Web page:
Family violence includes many different forms of physical, sexual and emotional abuse, as well as neglect carried out by family members or intimate partners. It may include a single act of violence, or a number of acts that form a pattern of abuse. Family violence can have serious and sometimes fatal consequences for victims and for those who see or hear the violence.

Family violence can happen to people of all ages, abilities, cultural and spiritual backgrounds, gender identities and sexual orientations. Victims can be in romantic relationships, divorced, children (birth, step, adopted or foster), grandparents, or individuals with guardians or caregivers.


Family Violence and COVID-19:

Rates of family violence increase during and following natural disasters, public health crises and economic downturns. It is important to know where you can turn if you are experiencing family violence during the COVID-19 pandemic.

Child sexual abuse

With the added stress and time together caused by COVID-19, families with unhealthy relationships are more likely to experience child sexual violence.

Social isolation

Isolation is a risk factor for family violence. Many people who experience family violence use their support of friends and family to manage their situation. Social distancing and self-quarantine or isolation during the COVID-19 pandemic can make it more challenging to access valuable relationships, but there are ways to stay connected.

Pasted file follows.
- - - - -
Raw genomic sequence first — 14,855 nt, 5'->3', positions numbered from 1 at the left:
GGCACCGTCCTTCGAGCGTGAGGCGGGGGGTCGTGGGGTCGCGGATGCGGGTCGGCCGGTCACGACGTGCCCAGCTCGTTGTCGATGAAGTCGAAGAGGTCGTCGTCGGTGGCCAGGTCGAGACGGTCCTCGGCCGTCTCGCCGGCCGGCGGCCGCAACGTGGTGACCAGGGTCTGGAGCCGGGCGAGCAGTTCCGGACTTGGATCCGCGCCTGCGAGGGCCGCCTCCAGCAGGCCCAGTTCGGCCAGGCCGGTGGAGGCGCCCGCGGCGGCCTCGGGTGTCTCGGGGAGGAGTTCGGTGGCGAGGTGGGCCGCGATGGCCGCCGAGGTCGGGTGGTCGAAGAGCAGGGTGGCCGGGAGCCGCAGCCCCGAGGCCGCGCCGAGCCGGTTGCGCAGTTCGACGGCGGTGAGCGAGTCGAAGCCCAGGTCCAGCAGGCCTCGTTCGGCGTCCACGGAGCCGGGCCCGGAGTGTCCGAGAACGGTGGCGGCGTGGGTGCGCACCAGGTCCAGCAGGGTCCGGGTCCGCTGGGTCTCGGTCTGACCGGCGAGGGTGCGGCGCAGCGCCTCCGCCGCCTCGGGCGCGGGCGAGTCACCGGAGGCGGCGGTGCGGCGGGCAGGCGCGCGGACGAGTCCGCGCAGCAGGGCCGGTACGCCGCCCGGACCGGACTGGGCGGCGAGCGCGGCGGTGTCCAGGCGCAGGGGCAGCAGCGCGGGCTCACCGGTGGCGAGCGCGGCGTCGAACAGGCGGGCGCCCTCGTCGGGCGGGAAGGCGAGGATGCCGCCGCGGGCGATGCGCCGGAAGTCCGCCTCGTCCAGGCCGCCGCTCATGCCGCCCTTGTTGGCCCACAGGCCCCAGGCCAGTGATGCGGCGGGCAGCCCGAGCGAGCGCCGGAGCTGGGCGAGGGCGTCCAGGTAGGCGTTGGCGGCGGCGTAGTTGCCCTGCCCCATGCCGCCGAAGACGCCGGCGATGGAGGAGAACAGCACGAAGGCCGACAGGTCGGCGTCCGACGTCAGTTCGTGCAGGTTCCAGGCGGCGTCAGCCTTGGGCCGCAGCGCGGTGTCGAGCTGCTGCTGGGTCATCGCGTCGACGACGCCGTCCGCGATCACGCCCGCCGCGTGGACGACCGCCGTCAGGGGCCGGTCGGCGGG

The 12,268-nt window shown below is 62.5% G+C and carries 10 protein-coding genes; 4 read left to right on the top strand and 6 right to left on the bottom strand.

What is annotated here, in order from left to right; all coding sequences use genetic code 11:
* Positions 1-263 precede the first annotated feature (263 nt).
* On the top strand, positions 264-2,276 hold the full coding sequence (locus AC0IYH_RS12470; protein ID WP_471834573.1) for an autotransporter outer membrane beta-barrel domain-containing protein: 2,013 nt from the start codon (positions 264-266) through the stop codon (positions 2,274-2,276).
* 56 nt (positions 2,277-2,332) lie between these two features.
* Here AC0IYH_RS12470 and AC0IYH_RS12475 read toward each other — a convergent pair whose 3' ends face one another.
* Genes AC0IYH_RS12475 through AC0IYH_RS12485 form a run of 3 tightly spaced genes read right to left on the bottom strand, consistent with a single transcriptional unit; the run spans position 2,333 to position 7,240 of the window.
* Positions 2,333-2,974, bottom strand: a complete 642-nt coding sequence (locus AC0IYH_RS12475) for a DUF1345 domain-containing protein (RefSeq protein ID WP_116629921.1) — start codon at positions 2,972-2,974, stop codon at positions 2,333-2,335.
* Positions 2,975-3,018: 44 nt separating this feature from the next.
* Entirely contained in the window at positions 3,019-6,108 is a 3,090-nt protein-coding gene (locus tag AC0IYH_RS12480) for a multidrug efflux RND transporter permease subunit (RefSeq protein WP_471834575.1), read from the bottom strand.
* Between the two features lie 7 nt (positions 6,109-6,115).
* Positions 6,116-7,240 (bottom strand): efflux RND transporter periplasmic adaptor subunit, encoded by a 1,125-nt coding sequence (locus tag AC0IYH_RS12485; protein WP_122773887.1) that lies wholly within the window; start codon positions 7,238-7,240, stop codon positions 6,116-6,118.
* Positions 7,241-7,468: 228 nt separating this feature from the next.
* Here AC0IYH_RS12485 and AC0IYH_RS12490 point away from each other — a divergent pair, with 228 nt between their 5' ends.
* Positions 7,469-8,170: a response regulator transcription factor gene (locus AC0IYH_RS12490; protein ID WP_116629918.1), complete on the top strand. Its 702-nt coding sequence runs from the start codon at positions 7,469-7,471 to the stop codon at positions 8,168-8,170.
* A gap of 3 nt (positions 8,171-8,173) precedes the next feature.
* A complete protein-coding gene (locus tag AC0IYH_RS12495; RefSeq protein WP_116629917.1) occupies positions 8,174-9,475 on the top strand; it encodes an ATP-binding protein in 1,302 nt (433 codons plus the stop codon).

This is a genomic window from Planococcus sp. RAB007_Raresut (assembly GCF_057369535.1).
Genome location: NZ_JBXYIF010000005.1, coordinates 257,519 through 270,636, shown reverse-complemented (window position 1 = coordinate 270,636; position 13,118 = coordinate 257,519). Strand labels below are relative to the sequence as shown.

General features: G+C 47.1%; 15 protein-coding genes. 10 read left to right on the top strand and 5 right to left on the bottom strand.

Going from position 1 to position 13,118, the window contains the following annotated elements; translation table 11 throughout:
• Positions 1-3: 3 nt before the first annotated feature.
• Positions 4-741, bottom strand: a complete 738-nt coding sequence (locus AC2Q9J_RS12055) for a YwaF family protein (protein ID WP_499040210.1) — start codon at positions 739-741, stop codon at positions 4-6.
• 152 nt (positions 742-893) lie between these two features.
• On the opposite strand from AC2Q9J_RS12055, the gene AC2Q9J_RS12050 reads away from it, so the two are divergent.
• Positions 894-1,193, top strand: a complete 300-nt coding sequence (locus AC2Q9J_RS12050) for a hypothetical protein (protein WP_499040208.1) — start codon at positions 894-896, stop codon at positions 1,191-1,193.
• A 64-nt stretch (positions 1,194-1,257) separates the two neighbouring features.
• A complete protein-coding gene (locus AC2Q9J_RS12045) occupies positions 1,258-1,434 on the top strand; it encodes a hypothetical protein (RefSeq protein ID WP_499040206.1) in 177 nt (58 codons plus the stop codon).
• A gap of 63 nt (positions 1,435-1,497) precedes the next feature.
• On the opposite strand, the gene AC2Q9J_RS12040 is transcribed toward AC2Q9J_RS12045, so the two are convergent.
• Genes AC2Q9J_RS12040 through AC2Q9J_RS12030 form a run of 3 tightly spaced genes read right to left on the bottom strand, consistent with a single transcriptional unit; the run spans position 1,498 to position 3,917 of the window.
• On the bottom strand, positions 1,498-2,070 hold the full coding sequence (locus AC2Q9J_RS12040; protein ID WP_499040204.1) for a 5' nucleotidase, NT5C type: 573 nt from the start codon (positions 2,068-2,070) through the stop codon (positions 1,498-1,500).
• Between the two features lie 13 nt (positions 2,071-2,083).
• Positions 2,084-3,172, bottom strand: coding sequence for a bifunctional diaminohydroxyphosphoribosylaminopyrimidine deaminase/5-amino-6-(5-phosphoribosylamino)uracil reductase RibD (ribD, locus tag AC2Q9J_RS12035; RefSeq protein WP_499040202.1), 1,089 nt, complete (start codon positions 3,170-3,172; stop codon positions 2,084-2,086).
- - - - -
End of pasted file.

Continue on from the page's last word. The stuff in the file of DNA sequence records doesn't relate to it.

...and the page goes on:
How You Can Stay Involved All Month Long

Throughout November we’re featuring different ways you can get involved by promoting awareness. Want to get involved? We’ve got you covered. We’ve created custom FVPM graphics for you to share, tweet and tag CASASC throughout the month, along with many other resources and events:

-Purple ribbons – Small silk purple ribbons will be available at both CASASC locations throughout the month. Wear the purple ribbon in unity to show survivors of family violence that they are not alone.

-Purple #iRespect t-shirt – CASASC will have a special edition iRespect t-shirt available. Individuals are encouraged to wear theirs throughout the month, and on Purple Day and the Day of Action.



-Silent Witnesses (Purple Silhouettes) – Friday, November 26th and ongoing

CASASC will be hosting an outdoor exhibit with silent witnesses (purple human figure cut outs) to bring awareness to the issue of family violence in our community. The exhibit will be able to be viewed from your vehicle or on foot on Friday, November 26 from 10 a.m. to 3 p.m. at the north corner of Centennial Plaza Park (52nd Ave. and 48 Street).

The purple silhouettes are also popping up around the community, “hanging out” with our community partners over the next couple weeks. Silent witnesses can can be found at Cilantro and Chive Red Deer (1927 50 Ave.), Troubled Monk (5551 45 Street) and The Outreach Centre (4101 54 Ave.).

-Info Booth at Lacombe Farmer’s Market– Friday, November 19th

Visit our team at the Lacombe Farmer’s Market. We will be handing out information on family violence prevention and info on our services and campaigns.

-Purple Day of Action – Friday, November 26th

On this day, bring out your purple once again to take action against family violence. Show your purple and make a statement that family violence must be prevented in our community.

-Info booth at Red Deer Rebels game – Friday, November 26th

Visit our team at the Red Deer Rebels game in the community corner. We will be handing out information on family violence prevention and info on our services and campaigns.